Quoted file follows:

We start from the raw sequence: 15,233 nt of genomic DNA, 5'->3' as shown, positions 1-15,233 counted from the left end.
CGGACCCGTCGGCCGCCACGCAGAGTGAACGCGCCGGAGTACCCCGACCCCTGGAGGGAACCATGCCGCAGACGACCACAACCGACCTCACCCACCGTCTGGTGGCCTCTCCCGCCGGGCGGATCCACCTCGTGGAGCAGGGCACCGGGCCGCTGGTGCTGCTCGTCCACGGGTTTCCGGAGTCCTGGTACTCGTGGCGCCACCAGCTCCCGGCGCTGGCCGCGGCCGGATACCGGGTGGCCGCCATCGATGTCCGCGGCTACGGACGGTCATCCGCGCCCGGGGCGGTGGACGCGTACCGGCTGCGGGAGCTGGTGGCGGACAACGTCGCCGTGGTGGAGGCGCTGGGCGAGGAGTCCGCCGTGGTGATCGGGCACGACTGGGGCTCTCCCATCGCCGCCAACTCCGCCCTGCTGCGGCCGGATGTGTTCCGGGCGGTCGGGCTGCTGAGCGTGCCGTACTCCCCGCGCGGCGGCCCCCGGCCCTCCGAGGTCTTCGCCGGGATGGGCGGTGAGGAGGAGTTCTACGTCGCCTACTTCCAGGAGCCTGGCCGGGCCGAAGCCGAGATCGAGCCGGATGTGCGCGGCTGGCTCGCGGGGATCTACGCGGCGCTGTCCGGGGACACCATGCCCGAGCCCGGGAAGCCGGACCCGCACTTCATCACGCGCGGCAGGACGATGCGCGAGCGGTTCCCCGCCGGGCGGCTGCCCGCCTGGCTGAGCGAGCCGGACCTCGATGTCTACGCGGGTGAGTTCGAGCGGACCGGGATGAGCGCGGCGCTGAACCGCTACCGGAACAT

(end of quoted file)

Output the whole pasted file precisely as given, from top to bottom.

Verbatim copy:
We start from the raw sequence: 15,233 nt of genomic DNA, 5'->3' as shown, positions 1-15,233 counted from the left end.
CGGACCCGTCGGCCGCCACGCAGAGTGAACGCGCCGGAGTACCCCGACCCCTGGAGGGAACCATGCCGCAGACGACCACAACCGACCTCACCCACCGTCTGGTGGCCTCTCCCGCCGGGCGGATCCACCTCGTGGAGCAGGGCACCGGGCCGCTGGTGCTGCTCGTCCACGGGTTTCCGGAGTCCTGGTACTCGTGGCGCCACCAGCTCCCGGCGCTGGCCGCGGCCGGATACCGGGTGGCCGCCATCGATGTCCGCGGCTACGGACGGTCATCCGCGCCCGGGGCGGTGGACGCGTACCGGCTGCGGGAGCTGGTGGCGGACAACGTCGCCGTGGTGGAGGCGCTGGGCGAGGAGTCCGCCGTGGTGATCGGGCACGACTGGGGCTCTCCCATCGCCGCCAACTCCGCCCTGCTGCGGCCGGATGTGTTCCGGGCGGTCGGGCTGCTGAGCGTGCCGTACTCCCCGCGCGGCGGCCCCCGGCCCTCCGAGGTCTTCGCCGGGATGGGCGGTGAGGAGGAGTTCTACGTCGCCTACTTCCAGGAGCCTGGCCGGGCCGAAGCCGAGATCGAGCCGGATGTGCGCGGCTGGCTCGCGGGGATCTACGCGGCGCTGTCCGGGGACACCATGCCCGAGCCCGGGAAGCCGGACCCGCACTTCATCACGCGCGGCAGGACGATGCGCGAGCGGTTCCCCGCCGGGCGGCTGCCCGCCTGGCTGAGCGAGCCGGACCTCGATGTCTACGCGGGTGAGTTCGAGCGGACCGGGATGAGCGCGGCGCTGAACCGCTACCGGAACAT